How to Cope with Anxiety and Depression

By Mia Gomes

The COVID-19 pandemic has turned so many worlds upside down across the world. Whether you’ve been completely isolated this year, missed out on something big you were looking forward to, or if your schoolwork is piling up more than usual, this year has not been normal for anyone. Evidently, these current events can cause serious mental health problems, like anxiety and depression. To add onto the severity of this year’s mental health crisis, the CDC has said that there have been more deaths from suicide than COVID-19, although it is early for exact statistics. The CDC is also anticipating this year’s suicide rates to be at an all-time high. If you’re wondering how to cope with the symptoms of anxiety and depression, here are just a few ways to relieve them. 

Tip #1: Let Go of Negative Energy 

There is a dangerous stigma around mental illness, particularly among the younger generations. When others say you’re “overreacting”, “too lazy”, or “arrogant”, there could be an underlying struggle that no one suspects. If this sounds like something you’re going through, know that you are not alone, and there are ways to better yourself during these times. An important and helpful tip is to let go of all of the negative energy that people are surrounding you with. If you let go of other people’s opinions, the next steps to your mental recovery will be much more effective and easier to complete.

Tip #2: Keep Your Eyes on the Future

The first way to cope with depression that many find helpful is creating a vision board. A vision board is a collage, poster board, or bulletin board that showcases your accomplishments, goals, and biggest dreams. It helps to motivate you and keep your eyes on the final goal you want to achieve, which can help with productivity and motivation, which many people with depression tend to struggle with. It’s a small step to take, but it can lead you to a bigger picture and a world of success. If you don’t currently have goals, create them!

Tip #3: Practice Grounding Techniques

Additionally, anxiety and depression can go hand in hand. When anxiety and panic progress and manifest in the body, they can create more violent symptoms, later leading to anxiety attacks and panic attacks. Many people also struggling with this issue have found that grounding techniques can help drastically reduce these issues. A grounding technique is an effective calming method that helps people who suffer from anxiety and panic attacks come back to reality. A popular grounding technique is as follows: while you’re experiencing severe anxiety, point out five things you can hear, four things you can see, three things you can touch, two things you can smell, and one thing you can taste. This helps you regain control of your body and reclaim your peace of mind.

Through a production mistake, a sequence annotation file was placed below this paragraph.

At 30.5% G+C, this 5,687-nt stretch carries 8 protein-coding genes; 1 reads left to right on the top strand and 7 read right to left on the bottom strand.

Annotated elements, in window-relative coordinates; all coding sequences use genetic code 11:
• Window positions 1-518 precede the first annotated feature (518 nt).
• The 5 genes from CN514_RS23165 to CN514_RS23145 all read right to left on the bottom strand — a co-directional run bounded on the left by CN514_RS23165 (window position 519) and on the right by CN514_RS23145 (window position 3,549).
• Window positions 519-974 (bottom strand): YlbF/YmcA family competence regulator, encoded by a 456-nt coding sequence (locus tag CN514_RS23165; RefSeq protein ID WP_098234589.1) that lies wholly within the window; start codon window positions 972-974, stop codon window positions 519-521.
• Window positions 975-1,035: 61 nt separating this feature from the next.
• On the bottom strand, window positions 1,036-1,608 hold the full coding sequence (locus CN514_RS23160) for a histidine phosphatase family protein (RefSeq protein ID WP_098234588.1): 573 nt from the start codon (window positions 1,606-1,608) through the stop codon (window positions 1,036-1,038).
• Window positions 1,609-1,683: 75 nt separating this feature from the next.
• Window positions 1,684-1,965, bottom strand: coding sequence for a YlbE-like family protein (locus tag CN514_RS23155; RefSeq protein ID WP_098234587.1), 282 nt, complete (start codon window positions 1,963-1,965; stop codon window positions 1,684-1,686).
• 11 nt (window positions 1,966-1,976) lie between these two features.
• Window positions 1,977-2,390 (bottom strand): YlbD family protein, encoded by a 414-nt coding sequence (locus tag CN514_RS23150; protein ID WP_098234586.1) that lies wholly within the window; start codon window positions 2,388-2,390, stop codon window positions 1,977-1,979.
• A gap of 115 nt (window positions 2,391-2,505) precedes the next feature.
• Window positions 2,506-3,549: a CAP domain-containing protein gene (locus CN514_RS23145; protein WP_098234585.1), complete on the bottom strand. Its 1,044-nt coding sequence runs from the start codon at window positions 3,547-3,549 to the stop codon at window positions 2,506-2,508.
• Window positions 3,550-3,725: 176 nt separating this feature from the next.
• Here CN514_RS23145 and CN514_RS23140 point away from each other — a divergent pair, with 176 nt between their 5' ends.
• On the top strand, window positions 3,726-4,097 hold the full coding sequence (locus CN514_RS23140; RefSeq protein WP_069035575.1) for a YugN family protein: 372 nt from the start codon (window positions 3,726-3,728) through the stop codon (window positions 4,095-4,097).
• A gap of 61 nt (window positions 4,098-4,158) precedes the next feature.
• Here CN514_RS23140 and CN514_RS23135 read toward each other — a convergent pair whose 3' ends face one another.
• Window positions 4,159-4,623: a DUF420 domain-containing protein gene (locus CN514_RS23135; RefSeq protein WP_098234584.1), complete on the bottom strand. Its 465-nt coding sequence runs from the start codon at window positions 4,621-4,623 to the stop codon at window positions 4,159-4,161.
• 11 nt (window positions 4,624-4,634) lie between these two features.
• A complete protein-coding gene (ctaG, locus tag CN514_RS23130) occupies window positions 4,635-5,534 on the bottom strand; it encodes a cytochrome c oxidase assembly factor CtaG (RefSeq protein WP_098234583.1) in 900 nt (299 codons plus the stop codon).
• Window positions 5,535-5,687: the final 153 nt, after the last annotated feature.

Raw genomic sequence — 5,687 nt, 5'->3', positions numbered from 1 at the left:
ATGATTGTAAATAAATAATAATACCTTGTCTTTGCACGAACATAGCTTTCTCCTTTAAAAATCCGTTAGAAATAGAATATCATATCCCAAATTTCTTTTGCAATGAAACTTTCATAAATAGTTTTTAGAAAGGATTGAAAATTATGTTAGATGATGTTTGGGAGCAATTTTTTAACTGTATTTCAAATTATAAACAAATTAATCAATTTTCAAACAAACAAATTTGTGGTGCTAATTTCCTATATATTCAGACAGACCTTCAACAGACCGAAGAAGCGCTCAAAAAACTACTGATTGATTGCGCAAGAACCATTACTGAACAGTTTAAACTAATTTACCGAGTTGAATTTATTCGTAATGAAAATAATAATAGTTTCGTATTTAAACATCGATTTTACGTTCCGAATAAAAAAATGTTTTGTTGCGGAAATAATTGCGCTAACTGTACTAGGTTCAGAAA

Tip #4: Seek Help

Whether you’re seeking help at home with self care or calming exercises, the best thing to do for yourself when you’re struggling mentally is seeking help. While it can feel weird to talk about your emotions in an era where mental health is a taboo subject that’s extremely stigmatized, doing so can get you to seek professional help like therapy and medication, which are proven most effective. 

Tip #5: Know You’re Not Alone

No matter what, your mental health is important to prioritize in such unprecedented times. If you are in immediate danger and are seriously struggling with no one to help, there are lifelines and immediate resources to help you quickly. The Suicide Prevention Lifeline’s phone number is 1-800-273-8255. This lifeline is equipped with trained professionals to help anyone at any given time. They have 24/7 services and have helped millions of people with their mental health. There are people everywhere waiting to help you, and you are never alone.

Tip #6: Find Helpful Resources
 Additionally, the Suicide Prevention Lifeline also has a website. They provide survivor stories, statistics on suicide and mental health, and plenty of resources besides the phone number itself for people who are struggling to seek help. They are also looking for volunteers at the time to help others. The link to their website can be found here.  There are plenty of resources besides this link to help you, like The Trevor Project for LGBTQ youth, Mental Health First Aid, and this article from Social Work License Map providing their readers with 60 Digital Resources for Mental Health.  

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